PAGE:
The People’s Vaccine
In October 2020, South Africa and India made a joint proposal to temporarily waive certain obligations under the WTO Agreement on Trade-Related Aspects of Intellectual Property Rights (TRIPS) until the COVID-19 emergency is over. The waiver would mean WTO member states would not have to grant or enforce patents and other intellectual property rights covering COVID-19 drugs, vaccines, diagnostics, and other technologies such as masks and ventilators.
Last week, the United States joined the 100 countries that support the waiver. It’s time for Canada to step up.
This waiver proposal is not a panacea. But with these barriers and restrictions removed, WTO member states and the scientific community can continue working on developing and distributing new diagnostics, vaccines, medicines, and medical supplies, without fear of litigation risk and trade sanctions under the TRIPS Agreement.
People’s Lives Before Profit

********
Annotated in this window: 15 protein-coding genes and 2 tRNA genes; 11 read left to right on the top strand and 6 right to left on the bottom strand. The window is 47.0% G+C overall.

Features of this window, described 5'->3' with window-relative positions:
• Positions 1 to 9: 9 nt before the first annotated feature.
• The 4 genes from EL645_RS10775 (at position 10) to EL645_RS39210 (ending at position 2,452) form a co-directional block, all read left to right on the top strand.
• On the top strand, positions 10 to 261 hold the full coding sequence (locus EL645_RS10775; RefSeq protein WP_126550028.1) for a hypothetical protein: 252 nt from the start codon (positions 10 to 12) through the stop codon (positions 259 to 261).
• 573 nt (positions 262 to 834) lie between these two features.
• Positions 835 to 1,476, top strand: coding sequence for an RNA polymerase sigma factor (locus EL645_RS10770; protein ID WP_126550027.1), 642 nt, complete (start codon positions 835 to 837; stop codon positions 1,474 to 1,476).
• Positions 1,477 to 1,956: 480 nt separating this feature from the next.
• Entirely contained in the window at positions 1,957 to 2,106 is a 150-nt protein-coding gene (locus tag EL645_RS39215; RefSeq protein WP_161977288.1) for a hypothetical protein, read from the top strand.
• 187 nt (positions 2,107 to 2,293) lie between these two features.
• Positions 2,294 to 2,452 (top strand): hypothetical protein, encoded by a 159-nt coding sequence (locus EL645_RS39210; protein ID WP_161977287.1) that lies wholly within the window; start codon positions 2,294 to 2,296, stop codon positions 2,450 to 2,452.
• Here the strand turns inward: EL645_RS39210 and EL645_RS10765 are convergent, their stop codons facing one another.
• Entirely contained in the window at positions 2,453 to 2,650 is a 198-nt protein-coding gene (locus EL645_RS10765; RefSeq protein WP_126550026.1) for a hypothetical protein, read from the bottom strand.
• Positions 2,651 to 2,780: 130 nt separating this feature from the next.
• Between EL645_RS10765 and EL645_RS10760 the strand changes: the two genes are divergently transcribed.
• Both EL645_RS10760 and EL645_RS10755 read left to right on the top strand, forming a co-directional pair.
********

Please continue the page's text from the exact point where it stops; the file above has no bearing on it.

As it stands now, vaccine technology and knowledge are being treated as private property by pharmaceutical corporations, despite much of this research being paid for by over $100 billions of taxpayers’ money. As communities across the world adapt to the “new normal” of the pandemic, it’s business as usual for pharmaceutical corporations. With their WTO-protected exclusive rights and monopolies, pharmaceutical companies are able to charge higher prices and inhibit the generic competition demonstrated time and again as key to bringing and keeping prices down, particularly for low- and middle-income countries.
Everyone, everywhere needs out of this pandemic as quickly as possible. Canada must be part of the global effort to save lives—not an obstacle.
The proposal at the WTO to temporarily waive certain TRIPS Agreement restrictions would help break down barriers to scaling up the manufacture and supply of lifesaving COVID-19 medical tools across the world. Canada has maintained that it has not rejected this proposal. But Canada has also not said yes.
We call on the Canadian government to support the waiver now.